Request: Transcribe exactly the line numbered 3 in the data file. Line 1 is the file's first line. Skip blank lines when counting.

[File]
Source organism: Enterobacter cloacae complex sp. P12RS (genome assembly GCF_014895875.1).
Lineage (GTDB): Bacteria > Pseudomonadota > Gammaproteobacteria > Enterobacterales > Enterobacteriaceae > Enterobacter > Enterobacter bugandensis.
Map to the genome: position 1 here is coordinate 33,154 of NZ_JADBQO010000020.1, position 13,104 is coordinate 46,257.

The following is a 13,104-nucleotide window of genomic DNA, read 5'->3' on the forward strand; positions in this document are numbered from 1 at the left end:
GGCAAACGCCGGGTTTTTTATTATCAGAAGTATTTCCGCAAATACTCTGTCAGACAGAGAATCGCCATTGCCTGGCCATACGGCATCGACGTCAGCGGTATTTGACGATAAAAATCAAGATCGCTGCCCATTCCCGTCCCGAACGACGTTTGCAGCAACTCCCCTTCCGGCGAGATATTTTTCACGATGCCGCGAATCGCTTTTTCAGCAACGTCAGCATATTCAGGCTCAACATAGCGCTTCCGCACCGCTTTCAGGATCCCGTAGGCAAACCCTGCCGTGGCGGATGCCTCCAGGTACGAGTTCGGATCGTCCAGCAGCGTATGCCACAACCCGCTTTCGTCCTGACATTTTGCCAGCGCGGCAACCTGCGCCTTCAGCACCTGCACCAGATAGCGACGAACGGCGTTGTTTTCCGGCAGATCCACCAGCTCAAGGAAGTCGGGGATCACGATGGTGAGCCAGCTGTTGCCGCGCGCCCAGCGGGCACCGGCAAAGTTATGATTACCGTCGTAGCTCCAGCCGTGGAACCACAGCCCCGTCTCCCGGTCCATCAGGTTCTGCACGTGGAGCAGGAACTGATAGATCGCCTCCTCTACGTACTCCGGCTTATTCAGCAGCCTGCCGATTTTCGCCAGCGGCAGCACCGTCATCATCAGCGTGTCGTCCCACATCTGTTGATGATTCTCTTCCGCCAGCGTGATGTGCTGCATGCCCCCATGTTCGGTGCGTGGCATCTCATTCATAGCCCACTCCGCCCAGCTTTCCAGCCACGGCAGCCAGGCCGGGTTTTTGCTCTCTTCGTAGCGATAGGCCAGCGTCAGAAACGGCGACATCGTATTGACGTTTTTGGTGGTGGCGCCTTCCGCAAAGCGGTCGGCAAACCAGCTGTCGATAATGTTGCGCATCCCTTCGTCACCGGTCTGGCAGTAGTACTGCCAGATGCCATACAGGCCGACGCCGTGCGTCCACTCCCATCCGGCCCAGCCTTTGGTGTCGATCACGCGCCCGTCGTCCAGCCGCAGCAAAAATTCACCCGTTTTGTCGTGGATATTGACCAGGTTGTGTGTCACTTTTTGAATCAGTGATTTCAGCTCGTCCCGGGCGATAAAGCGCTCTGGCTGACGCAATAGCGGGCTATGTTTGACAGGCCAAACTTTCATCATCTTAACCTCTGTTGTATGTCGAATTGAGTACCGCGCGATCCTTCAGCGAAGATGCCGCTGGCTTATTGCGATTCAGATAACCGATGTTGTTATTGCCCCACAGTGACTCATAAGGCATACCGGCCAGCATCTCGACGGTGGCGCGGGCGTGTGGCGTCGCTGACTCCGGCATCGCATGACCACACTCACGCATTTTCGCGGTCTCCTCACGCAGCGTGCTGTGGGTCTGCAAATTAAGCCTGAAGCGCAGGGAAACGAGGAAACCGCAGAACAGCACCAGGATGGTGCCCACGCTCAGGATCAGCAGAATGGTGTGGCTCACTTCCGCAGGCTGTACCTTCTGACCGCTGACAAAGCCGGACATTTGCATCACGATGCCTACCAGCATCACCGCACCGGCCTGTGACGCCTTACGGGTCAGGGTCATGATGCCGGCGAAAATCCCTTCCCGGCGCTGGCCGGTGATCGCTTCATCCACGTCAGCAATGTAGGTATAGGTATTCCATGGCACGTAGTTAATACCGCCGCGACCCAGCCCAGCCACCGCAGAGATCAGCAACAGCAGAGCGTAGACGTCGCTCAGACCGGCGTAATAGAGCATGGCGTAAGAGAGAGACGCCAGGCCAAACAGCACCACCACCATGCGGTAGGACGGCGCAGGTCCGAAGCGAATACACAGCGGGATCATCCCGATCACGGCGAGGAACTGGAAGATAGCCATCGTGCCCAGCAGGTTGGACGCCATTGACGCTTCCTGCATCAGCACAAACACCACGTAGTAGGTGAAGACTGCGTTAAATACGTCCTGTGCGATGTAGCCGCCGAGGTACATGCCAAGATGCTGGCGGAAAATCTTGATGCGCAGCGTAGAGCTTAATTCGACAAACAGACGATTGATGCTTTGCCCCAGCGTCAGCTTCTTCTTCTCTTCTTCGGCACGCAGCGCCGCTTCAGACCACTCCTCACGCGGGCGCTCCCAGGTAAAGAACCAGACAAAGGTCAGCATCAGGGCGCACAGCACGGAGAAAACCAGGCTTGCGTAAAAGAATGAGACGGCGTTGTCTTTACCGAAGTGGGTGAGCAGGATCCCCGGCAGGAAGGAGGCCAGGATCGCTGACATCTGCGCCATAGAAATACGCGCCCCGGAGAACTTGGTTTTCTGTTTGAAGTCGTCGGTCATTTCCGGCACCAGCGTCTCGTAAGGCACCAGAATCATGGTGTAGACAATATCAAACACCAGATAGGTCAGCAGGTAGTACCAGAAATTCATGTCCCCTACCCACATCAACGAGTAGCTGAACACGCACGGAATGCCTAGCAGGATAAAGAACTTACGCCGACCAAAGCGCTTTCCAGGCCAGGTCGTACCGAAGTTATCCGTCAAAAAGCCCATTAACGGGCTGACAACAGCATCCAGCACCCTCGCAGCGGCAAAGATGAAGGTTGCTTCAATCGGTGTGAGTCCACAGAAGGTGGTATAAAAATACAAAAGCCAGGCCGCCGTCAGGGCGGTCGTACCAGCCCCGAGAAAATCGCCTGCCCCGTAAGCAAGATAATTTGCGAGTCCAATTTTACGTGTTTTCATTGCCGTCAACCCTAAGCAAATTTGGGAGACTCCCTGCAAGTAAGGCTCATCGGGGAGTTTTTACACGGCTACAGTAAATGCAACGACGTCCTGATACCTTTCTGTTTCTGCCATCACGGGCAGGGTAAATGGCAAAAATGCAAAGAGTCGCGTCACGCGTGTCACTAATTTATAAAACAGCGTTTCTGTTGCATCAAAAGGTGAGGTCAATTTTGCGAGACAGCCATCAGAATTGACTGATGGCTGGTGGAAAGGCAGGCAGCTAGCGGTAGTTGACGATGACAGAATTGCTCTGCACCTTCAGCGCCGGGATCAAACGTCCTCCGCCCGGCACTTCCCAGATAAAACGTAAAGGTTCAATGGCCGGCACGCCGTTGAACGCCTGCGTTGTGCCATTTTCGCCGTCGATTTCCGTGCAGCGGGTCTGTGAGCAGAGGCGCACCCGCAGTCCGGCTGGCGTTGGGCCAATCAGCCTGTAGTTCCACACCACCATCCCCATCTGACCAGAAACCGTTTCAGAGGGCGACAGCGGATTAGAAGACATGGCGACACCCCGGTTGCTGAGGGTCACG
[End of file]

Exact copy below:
Map to the genome: position 1 here is coordinate 33,154 of NZ_JADBQO010000020.1, position 13,104 is coordinate 46,257.